Robot deliveries just got a bit more real… in Milton Keynes

Seeing courier robots on the street could soon become the norm as Starship Technologies launches its fleet in a UK town.
1 November 2018

You might start seeing more of these on the street (Starship Technologies)

Hundreds of robotic delivery vehicles have hit the streets of Milton Keynes, in one of the first large-scale, real-world rollouts of the futuristic technology.

The development comes courtesy of the suitably sci-fi sounding Starship Technologies, a specialist in small, self-driving robotic delivery vehicles founded in 2014 by two Skype co-founders, Ahti Heinla and Janus Friis.

Using an app, residents of the UK ‘new town’, which is fast gaining a reputation as a tech and innovation hub, to will be able to get parcels delivered to a robot depot, with the final leg to their door taken care of by a robot.

There is a cost; the service sets users back GBP7.99 (US$10.3) a month for unlimited deliveries. That provides app access, where users can punch in their delivery address of choice for delivery-on-demand and, ultimately, put to bed fears of missed or stolen packages. Starship claims 42 percent of US city-dwellers have been victim to package theft.

In order to get from A to B, the UGVs (unmanned ground vehicles) are packed with a sensor suite, which includes ten cameras, GPS and inertial measurement units. They are also equipped with microphones and speakers so they can communicate with their customers.

As part of the roll-out, and presumably, to help serve as a proving ground for enterprise deployment, Starship has teamed up with the local supermarket chain Co-op, so users of the service can also get their groceries delivered.

“We’re excited that thanks to our technology, local communities across the globe will never miss a home delivery again,” said Lex Bayer, Starship’s recently-appointed Chief Executive Officer and Airbnb co-founder.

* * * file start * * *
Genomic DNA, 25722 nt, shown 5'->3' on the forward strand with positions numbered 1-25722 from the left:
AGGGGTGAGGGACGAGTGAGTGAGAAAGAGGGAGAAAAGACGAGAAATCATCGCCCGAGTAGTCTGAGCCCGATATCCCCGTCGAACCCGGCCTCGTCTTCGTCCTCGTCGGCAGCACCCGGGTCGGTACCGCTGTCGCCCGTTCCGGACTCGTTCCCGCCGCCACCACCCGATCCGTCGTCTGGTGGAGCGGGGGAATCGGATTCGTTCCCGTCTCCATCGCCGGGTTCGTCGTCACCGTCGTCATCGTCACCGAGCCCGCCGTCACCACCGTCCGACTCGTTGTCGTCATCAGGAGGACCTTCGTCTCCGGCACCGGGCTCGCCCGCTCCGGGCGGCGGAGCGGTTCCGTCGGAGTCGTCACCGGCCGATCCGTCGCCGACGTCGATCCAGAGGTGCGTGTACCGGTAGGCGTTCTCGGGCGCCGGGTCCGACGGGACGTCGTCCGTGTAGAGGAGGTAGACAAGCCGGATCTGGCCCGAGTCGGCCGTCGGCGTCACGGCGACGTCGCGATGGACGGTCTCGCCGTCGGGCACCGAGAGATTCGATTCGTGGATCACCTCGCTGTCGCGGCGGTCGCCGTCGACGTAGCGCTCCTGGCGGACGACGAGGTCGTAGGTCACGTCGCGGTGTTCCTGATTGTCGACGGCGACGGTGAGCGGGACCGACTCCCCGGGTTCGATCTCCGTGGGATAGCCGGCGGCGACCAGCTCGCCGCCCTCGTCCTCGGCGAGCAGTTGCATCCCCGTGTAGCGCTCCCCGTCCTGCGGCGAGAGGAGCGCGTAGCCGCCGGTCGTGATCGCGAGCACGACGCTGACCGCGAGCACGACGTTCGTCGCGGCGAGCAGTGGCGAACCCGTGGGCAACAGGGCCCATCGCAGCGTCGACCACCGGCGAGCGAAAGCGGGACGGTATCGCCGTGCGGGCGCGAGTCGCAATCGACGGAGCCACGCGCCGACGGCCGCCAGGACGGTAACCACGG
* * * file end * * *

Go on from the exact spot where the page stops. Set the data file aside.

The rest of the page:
“Today, more than ever, people lead busy and diverse lives. The hassle of needing to re-arrange your life for a delivery will become a thing of the past. No more having to switch your working from home day, reschedule meetings, visit a locker, drive to a post office or contact a courier all because of a missed delivery.”

While this is all relatively new ground for the UK, it’s not the first time Starship’s bots have hit the blacktop. Since 2016, its UGVs have been used in the Estonian city of Tallinn by online food delivery group Wolt, while last year saw Dominos enter a partnership for personal deliveries.

The company is also set on rolling its robots out for businesses’ internal use. One of its core focuses here is making serving inter-campus deliveries in the corporate and academic world, transporting goods such as food, drinks, stationery and tools across large business environments, such as colleges.

Starship is far from alone when it comes to automated last-mile deliveries, though. A report by Nanalyze estimates there “half a dozen” competitor startups currently, while McKinsey & Company estimates that by 2025, 80 percent of deliveries could be made by autonomous vehicles. (Let’s add ‘Robot Wrangler’ to that list of 21 new jobs created by automation.)

Starship’s launch in Milton Keynes follows a US$25 million seed fund round this year from investors including Matrix Partners and Morpheus Ventures. The company aims to launch its fleet in San Francisco by the end of this year, which it claims have covered 125,000 miles worldwide.